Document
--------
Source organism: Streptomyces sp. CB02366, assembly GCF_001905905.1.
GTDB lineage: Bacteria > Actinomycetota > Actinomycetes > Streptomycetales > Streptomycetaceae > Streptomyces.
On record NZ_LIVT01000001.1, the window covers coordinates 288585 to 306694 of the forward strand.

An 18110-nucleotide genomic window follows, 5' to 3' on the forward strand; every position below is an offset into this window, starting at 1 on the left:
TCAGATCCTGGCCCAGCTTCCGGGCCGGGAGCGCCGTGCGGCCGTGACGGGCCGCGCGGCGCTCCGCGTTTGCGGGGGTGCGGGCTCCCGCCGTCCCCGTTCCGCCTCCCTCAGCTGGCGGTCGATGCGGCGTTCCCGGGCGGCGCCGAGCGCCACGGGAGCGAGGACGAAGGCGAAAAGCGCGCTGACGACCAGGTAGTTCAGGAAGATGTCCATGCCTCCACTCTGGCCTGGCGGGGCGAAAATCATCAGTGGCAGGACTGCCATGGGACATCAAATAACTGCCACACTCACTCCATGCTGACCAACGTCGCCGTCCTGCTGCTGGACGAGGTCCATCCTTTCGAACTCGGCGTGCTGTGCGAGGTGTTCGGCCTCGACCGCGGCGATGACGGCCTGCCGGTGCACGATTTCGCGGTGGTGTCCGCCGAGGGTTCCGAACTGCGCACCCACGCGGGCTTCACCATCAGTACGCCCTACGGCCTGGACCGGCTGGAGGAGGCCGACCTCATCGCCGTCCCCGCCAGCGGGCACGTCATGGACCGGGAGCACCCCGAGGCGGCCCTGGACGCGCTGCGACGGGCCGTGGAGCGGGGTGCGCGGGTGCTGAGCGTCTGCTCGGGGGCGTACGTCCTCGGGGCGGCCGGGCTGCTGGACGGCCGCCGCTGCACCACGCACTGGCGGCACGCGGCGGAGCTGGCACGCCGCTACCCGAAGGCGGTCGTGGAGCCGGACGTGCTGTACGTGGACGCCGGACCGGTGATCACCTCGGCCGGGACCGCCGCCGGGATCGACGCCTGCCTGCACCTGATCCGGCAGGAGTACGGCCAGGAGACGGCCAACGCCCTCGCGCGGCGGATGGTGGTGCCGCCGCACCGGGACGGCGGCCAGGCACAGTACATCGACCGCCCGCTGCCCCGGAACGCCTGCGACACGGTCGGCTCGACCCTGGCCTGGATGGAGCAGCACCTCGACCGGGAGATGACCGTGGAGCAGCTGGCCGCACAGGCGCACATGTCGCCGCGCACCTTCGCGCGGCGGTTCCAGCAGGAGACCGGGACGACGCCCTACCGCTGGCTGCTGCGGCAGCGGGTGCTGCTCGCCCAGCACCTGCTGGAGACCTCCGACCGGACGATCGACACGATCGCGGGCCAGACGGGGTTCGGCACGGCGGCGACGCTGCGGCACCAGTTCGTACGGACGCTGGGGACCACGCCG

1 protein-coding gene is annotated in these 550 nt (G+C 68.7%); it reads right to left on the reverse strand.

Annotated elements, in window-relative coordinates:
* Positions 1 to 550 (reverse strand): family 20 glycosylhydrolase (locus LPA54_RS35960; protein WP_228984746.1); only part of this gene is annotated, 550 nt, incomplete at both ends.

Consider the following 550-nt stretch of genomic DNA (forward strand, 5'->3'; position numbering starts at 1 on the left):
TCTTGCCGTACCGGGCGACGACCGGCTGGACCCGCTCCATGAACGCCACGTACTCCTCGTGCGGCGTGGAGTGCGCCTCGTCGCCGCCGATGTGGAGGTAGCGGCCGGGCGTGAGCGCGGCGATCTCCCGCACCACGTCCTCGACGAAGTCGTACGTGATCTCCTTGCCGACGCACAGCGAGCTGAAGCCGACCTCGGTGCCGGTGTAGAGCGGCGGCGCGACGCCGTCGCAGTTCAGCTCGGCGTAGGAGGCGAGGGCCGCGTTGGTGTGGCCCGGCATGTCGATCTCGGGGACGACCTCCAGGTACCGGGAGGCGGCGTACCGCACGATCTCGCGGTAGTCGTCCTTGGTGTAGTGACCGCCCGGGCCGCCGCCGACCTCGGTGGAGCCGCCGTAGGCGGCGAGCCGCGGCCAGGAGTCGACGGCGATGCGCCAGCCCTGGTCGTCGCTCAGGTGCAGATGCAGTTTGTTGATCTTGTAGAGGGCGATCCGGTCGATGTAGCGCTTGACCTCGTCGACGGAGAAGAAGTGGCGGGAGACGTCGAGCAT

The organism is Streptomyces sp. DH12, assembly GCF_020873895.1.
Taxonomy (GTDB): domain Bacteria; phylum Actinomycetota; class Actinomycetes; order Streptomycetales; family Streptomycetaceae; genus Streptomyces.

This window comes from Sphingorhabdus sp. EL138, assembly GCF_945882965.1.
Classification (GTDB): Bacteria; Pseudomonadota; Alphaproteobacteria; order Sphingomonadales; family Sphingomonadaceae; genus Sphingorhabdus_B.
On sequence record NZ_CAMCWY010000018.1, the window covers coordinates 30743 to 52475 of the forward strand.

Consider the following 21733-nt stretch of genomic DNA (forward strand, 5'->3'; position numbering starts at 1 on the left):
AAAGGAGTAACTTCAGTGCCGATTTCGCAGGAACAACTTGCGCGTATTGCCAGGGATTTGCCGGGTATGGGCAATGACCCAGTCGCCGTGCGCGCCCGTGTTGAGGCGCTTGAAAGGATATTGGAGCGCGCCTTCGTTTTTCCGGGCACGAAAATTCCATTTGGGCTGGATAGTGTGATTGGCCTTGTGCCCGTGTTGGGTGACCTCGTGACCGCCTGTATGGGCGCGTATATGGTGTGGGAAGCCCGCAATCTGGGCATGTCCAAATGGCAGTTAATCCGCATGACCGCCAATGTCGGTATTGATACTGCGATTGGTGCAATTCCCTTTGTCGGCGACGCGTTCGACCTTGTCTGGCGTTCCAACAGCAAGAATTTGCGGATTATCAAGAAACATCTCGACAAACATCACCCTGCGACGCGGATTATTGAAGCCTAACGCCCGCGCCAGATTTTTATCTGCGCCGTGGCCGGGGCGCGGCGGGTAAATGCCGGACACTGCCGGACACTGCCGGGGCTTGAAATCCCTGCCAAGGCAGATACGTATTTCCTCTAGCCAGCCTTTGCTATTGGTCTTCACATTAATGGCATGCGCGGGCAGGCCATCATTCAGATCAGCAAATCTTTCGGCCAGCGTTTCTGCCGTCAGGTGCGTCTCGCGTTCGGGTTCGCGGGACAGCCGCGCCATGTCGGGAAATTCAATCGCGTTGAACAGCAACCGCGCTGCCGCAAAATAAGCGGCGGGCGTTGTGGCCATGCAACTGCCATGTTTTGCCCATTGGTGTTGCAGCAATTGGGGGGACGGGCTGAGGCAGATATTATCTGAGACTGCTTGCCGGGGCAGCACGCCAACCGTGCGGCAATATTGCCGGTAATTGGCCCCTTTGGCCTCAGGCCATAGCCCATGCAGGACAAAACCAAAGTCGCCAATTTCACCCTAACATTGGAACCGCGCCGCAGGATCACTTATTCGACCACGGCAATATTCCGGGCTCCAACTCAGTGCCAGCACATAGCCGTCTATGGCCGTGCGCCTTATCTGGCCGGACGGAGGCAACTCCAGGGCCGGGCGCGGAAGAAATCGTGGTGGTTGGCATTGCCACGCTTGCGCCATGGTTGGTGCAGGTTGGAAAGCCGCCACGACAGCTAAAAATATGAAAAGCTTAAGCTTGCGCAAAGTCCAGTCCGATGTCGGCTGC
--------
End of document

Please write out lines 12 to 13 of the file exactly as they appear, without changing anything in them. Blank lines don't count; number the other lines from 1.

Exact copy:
Taxonomy (GTDB): domain Bacteria; phylum Actinomycetota; class Actinomycetes; order Streptomycetales; family Streptomycetaceae; genus Streptomyces.

This window comes from Sphingorhabdus sp. EL138, assembly GCF_945882965.1.